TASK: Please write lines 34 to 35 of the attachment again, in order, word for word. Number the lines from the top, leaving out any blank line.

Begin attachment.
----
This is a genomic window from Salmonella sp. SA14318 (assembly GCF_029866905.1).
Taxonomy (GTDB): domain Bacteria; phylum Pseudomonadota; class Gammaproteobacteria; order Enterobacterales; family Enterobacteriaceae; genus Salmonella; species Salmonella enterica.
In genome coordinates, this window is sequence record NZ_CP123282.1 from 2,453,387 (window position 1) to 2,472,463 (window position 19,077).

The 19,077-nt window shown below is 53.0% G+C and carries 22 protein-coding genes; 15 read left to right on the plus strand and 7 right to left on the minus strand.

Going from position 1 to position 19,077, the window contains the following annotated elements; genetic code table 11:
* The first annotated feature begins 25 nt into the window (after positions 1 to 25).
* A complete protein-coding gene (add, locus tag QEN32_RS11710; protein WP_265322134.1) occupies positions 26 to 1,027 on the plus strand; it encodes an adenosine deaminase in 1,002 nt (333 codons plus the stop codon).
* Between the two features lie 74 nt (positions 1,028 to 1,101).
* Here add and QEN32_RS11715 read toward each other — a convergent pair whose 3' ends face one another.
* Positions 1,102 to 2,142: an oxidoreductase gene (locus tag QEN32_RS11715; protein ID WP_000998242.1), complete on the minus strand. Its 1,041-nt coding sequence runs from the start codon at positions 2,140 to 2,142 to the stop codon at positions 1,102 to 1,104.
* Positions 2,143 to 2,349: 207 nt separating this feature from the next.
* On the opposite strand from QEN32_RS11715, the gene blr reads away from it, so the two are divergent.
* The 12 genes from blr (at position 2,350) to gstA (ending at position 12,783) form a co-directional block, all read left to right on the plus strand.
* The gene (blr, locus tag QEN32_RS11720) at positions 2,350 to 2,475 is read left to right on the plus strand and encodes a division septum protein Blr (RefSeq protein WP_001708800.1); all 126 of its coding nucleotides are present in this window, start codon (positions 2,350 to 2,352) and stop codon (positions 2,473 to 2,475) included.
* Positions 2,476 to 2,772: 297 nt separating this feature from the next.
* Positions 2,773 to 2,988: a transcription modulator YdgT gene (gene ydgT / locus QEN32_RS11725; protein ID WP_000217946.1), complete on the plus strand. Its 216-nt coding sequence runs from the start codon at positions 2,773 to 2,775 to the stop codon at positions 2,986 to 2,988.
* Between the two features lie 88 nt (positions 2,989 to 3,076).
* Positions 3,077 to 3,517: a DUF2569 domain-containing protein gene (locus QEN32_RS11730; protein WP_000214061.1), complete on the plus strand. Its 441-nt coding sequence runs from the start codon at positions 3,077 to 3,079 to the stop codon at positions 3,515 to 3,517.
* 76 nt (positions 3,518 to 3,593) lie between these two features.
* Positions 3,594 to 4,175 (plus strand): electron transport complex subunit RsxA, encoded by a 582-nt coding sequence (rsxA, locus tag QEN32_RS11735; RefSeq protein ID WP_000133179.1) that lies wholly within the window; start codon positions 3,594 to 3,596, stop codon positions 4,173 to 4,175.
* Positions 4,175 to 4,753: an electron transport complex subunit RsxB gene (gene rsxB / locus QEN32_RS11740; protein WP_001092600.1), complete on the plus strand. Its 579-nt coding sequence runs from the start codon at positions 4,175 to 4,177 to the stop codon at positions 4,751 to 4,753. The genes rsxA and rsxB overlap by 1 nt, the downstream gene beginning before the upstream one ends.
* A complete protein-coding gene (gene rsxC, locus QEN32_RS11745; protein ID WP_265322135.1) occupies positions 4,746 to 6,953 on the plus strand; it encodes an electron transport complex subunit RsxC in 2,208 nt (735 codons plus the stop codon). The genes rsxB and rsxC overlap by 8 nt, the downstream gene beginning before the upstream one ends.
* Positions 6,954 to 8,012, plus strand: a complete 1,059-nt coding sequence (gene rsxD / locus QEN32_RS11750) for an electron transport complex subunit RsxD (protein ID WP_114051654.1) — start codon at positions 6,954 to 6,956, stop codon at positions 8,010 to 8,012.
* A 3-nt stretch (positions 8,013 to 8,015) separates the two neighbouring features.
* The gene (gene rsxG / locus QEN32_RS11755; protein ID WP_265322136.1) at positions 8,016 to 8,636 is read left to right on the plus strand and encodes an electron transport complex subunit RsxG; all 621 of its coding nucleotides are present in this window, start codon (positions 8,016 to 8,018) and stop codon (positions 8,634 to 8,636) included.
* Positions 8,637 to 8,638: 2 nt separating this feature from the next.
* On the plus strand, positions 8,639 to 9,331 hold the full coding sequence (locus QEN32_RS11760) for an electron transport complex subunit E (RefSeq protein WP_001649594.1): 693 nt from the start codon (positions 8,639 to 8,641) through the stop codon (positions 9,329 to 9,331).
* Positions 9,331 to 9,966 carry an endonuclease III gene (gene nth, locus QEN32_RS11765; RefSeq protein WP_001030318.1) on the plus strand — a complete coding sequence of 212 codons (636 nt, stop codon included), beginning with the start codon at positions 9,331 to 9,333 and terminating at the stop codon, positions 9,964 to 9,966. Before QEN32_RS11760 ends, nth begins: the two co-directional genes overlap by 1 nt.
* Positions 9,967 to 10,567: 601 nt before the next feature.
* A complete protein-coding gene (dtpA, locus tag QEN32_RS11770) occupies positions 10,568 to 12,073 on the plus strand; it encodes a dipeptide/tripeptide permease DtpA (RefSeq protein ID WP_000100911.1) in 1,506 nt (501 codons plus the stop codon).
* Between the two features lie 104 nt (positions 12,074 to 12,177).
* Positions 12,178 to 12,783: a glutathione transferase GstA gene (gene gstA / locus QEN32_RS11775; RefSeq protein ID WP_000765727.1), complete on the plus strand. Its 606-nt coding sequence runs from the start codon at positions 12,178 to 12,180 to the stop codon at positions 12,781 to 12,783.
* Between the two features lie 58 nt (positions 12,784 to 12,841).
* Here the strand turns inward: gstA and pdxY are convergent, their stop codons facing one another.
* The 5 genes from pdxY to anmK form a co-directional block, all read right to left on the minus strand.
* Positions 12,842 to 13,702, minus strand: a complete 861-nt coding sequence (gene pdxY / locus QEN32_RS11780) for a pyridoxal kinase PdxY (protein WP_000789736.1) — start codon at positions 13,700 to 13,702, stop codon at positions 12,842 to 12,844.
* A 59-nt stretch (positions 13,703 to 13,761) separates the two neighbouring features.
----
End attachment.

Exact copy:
* Here the strand turns inward: gstA and pdxY are convergent, their stop codons facing one another.
* The 5 genes from pdxY to anmK form a co-directional block, all read right to left on the minus strand.